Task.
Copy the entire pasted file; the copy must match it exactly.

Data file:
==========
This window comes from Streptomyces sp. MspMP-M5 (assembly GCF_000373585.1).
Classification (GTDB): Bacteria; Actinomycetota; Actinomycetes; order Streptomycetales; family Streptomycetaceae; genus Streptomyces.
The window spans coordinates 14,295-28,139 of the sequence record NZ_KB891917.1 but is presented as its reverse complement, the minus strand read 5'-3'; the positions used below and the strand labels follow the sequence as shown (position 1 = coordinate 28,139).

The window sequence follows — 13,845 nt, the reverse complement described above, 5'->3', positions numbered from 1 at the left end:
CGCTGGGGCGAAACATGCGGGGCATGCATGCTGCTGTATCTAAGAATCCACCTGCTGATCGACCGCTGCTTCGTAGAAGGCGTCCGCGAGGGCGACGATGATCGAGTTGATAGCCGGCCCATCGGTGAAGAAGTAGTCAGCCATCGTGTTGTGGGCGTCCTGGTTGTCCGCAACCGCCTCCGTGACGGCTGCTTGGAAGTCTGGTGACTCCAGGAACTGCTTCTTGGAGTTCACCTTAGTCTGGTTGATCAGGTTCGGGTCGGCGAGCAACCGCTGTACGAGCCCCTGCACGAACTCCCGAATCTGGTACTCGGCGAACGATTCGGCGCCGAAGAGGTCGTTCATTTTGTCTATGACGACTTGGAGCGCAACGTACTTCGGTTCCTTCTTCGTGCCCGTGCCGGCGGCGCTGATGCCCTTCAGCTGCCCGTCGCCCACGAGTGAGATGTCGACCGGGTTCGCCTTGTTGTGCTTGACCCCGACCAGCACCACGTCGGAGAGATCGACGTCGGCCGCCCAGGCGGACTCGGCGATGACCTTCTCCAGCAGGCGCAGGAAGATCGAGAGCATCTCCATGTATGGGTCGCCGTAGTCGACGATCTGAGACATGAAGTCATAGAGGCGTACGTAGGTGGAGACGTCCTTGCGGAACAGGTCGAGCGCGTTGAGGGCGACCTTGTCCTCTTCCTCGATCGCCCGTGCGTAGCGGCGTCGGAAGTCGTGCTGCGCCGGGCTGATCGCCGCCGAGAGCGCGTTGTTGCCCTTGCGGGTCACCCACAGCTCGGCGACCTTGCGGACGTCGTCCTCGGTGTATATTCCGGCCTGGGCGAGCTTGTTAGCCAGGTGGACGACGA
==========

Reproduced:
This window comes from Streptomyces sp. MspMP-M5 (assembly GCF_000373585.1).
Classification (GTDB): Bacteria; Actinomycetota; Actinomycetes; order Streptomycetales; family Streptomycetaceae; genus Streptomyces.
The window spans coordinates 14,295-28,139 of the sequence record NZ_KB891917.1 but is presented as its reverse complement, the minus strand read 5'-3'; the positions used below and the strand labels follow the sequence as shown (position 1 = coordinate 28,139).

The window sequence follows — 13,845 nt, the reverse complement described above, 5'->3', positions numbered from 1 at the left end:
CGCTGGGGCGAAACATGCGGGGCATGCATGCTGCTGTATCTAAGAATCCACCTGCTGATCGACCGCTGCTTCGTAGAAGGCGTCCGCGAGGGCGACGATGATCGAGTTGATAGCCGGCCCATCGGTGAAGAAGTAGTCAGCCATCGTGTTGTGGGCGTCCTGGTTGTCCGCAACCGCCTCCGTGACGGCTGCTTGGAAGTCTGGTGACTCCAGGAACTGCTTCTTGGAGTTCACCTTAGTCTGGTTGATCAGGTTCGGGTCGGCGAGCAACCGCTGTACGAGCCCCTGCACGAACTCCCGAATCTGGTACTCGGCGAACGATTCGGCGCCGAAGAGGTCGTTCATTTTGTCTATGACGACTTGGAGCGCAACGTACTTCGGTTCCTTCTTCGTGCCCGTGCCGGCGGCGCTGATGCCCTTCAGCTGCCCGTCGCCCACGAGTGAGATGTCGACCGGGTTCGCCTTGTTGTGCTTGACCCCGACCAGCACCACGTCGGAGAGATCGACGTCGGCCGCCCAGGCGGACTCGGCGATGACCTTCTCCAGCAGGCGCAGGAAGATCGAGAGCATCTCCATGTATGGGTCGCCGTAGTCGACGATCTGAGACATGAAGTCATAGAGGCGTACGTAGGTGGAGACGTCCTTGCGGAACAGGTCGAGCGCGTTGAGGGCGACCTTGTCCTCTTCCTCGATCGCCCGTGCGTAGCGGCGTCGGAAGTCGTGCTGCGCCGGGCTGATCGCCGCCGAGAGCGCGTTGTTGCCCTTGCGGGTCACCCACAGCTCGGCGACCTTGCGGACGTCGTCCTCGGTGTATATTCCGGCCTGGGCGAGCTTGTTAGCCAGGTGGACGACGA